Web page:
"We don't know," said McInerney. "If they had a wife and a family to feed . . . Mahatma Gandhi, Nehru--we don't know what they would have done. But if they'd stayed on the police force, they'd have turned to the right."
Said Officer Michael McInerney, "I'm not a normal person anymore. I don't even like people anymore. I used to be a gregarious, outgoing extrovert."
McInerney, who's 44, is a family man--"two kids of my own, two step-kids, and one wife." His wife, he said, "was raised in the Humboldt Park ghetto on the corner of Palmer and California, the drug center of the world, which will be my next article. I'm coming up with a community theory that has never been shown on paper. Before, community has always been a place that would hold people together and help them adjust to the city. Now I'm saying just the opposite. That the community out there in the Shakespeare District where I was a policeman for eight years is showing them how to kill each other. It's a self-destructive ecosystem out there."
As it happens, McInerney's wife moved to a farm in Wisconsin to save her kids from Chicago's public schools. "She's putting tremendous pressure on me right now to quit and move, but I can't move because I can't lose the medical benefits and she thinks I can sell pumpkins by the road. She wanted to go so I said 'go' and now I want her back.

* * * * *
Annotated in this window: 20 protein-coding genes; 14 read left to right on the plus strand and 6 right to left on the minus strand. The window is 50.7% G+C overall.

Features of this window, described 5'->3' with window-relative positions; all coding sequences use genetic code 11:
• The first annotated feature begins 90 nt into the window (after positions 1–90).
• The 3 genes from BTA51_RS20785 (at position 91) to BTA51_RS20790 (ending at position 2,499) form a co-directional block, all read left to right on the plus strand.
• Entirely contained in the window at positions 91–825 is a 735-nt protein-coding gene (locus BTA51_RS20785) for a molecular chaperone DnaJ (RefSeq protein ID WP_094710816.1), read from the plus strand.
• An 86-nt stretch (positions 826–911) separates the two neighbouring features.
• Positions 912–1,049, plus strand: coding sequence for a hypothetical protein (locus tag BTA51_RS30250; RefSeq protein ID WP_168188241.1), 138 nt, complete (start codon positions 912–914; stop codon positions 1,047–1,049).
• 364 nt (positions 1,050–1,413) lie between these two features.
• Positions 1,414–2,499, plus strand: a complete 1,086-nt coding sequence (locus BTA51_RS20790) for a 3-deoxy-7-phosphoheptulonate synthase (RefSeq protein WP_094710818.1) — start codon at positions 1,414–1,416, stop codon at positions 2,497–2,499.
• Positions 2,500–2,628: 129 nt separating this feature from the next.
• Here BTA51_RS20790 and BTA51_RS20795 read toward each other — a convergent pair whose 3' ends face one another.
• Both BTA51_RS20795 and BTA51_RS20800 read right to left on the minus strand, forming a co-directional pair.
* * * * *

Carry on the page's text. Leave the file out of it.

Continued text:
"I'm living alone. I miss them a lot. But I don't spend my time at the tavern. I come back and write and read, writing maybe two hours a day, reading maybe eight." We told McInerney he doesn't have time for a family. "My wife says it all the time, if we get back together you can't do all that stuff. So I don't know what we're going to do.
"She joined some I-hate-men women's group and enjoyed the new powers of a woman. She picked up a new vocabulary to tantalize herself, and I think she dreads putting herself under a household where male dominance is likely to ensue."
Would it? we asked.
"No," he said gloomily, "because I never did it before. She belongs to some type of women's network and they all took that book as a bible--Men Who Hate Women and the Women Who Love Them. And every other word in her vocabulary is from that book. I told her it's pop sociology and it doesn't square with the real world. But it gives her a structure. When she was 16 she was a Buddhist and she went to Hawaii. So that's the type of person I married."
McInerney had mentioned a novel. He's writing it now. "It's on sexual abuse and satanic worship in Uptown. Which is a coming problem in Chicago. I'm going to be in on the ground floor. I'm going to scare people out of their minds."